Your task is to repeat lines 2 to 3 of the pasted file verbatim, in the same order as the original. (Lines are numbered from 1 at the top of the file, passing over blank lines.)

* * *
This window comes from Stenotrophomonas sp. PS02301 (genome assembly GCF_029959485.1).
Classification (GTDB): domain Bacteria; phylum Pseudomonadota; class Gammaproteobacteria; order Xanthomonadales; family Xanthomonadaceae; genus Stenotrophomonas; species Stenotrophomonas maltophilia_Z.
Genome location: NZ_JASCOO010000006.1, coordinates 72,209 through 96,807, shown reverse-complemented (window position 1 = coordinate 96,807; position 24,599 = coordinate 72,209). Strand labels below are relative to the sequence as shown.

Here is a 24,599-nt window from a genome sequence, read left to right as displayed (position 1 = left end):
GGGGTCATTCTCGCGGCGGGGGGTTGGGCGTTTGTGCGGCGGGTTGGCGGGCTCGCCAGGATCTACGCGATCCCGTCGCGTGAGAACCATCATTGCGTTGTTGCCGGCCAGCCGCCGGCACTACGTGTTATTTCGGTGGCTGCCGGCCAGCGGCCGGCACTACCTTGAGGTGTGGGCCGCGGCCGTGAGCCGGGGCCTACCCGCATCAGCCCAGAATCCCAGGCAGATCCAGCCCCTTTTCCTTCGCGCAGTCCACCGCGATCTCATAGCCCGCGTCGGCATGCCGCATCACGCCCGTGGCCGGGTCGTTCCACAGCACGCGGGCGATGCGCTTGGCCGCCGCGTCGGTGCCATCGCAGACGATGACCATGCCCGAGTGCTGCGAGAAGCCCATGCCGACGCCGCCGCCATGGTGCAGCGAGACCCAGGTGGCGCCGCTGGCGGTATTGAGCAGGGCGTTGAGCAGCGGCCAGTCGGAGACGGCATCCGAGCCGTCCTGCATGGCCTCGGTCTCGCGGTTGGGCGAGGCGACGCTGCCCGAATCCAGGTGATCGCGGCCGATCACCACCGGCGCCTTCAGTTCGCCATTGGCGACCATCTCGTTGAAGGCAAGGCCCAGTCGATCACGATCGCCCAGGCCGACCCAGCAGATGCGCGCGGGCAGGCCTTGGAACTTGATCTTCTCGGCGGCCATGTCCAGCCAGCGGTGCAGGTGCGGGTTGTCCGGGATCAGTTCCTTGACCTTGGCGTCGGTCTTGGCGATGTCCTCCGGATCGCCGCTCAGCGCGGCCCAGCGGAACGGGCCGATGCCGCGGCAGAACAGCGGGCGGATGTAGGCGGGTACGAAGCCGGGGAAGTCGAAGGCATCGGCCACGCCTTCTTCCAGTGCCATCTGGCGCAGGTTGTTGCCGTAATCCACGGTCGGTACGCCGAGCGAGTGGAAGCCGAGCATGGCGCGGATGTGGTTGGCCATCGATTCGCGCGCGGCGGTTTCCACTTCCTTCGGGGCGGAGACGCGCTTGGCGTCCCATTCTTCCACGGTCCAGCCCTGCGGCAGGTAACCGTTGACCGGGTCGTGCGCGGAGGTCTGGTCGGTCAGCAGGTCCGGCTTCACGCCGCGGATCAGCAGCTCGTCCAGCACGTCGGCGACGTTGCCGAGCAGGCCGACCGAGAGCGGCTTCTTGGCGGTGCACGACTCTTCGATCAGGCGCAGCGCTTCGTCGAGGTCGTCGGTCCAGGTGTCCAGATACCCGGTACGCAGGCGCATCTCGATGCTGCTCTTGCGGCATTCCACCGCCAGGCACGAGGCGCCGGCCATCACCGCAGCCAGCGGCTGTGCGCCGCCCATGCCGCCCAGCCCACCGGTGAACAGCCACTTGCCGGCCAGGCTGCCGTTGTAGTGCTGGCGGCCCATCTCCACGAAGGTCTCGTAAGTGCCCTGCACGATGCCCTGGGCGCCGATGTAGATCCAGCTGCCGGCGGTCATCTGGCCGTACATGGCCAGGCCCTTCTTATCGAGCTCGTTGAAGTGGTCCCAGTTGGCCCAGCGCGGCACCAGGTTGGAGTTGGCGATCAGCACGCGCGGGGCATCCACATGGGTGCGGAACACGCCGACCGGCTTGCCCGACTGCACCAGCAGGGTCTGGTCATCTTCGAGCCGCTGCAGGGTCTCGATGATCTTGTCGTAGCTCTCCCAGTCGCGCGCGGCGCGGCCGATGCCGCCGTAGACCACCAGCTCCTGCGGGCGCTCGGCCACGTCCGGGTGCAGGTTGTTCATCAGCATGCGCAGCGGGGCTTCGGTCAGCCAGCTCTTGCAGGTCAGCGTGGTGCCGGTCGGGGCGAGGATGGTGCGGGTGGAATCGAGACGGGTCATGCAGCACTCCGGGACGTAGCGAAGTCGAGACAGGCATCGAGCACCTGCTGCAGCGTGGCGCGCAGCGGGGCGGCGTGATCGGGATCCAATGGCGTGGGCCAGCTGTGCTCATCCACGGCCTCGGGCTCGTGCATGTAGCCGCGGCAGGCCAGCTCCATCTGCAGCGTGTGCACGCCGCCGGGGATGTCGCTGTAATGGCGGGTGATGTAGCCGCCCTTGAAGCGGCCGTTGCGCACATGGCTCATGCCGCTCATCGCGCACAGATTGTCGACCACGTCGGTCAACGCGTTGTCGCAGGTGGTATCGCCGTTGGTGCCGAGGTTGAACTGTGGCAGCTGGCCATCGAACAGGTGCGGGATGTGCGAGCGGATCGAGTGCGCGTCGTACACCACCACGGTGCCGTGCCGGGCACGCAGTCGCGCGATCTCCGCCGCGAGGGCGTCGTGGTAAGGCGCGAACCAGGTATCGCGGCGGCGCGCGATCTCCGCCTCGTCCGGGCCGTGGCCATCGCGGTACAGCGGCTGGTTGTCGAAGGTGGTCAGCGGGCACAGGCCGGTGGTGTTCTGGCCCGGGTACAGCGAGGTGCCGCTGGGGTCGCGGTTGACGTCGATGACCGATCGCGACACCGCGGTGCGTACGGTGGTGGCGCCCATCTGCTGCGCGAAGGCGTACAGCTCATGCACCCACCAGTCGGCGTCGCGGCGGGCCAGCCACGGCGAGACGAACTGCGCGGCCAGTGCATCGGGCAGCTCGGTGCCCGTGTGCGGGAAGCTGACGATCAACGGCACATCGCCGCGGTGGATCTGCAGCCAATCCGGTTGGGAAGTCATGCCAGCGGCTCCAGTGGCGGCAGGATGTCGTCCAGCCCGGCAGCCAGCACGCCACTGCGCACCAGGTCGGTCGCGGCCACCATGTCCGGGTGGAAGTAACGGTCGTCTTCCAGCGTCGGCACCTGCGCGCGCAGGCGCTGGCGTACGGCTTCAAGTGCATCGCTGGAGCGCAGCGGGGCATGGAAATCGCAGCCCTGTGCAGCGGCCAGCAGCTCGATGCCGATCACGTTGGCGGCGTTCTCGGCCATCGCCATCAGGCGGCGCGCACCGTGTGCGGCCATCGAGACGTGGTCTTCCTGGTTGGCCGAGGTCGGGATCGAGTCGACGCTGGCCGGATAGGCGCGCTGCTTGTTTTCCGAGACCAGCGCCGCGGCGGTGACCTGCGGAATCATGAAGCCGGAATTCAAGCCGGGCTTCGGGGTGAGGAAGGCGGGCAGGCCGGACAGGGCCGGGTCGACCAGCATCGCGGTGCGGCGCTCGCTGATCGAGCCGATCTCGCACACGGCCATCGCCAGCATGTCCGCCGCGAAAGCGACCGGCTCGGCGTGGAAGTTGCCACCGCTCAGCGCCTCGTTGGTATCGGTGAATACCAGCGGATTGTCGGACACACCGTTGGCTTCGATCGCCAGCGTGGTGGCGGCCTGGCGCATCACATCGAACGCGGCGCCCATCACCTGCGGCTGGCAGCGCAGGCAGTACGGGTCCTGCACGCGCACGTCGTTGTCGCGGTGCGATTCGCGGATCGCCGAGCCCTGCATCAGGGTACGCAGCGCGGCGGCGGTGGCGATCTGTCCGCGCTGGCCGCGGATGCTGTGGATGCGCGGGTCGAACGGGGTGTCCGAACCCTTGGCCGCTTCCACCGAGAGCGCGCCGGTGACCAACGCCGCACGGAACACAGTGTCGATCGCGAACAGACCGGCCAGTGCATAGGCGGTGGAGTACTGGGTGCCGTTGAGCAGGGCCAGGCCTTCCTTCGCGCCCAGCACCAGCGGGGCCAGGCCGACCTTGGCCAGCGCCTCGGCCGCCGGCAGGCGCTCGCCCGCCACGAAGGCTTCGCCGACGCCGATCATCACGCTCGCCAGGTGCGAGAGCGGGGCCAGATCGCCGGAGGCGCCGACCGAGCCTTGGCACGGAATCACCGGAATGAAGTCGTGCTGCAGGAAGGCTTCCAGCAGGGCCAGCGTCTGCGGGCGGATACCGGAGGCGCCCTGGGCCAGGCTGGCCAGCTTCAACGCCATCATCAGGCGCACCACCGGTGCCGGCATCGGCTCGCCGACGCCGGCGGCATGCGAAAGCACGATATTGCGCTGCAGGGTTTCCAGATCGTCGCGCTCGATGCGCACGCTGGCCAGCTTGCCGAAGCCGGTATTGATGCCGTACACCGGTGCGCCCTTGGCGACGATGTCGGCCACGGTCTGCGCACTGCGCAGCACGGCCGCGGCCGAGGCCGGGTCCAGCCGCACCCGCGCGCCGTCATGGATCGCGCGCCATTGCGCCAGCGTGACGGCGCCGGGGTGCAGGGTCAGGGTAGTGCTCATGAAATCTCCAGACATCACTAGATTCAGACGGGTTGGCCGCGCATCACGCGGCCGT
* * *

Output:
Classification (GTDB): domain Bacteria; phylum Pseudomonadota; class Gammaproteobacteria; order Xanthomonadales; family Xanthomonadaceae; genus Stenotrophomonas; species Stenotrophomonas maltophilia_Z.
Genome location: NZ_JASCOO010000006.1, coordinates 72,209 through 96,807, shown reverse-complemented (window position 1 = coordinate 96,807; position 24,599 = coordinate 72,209). Strand labels below are relative to the sequence as shown.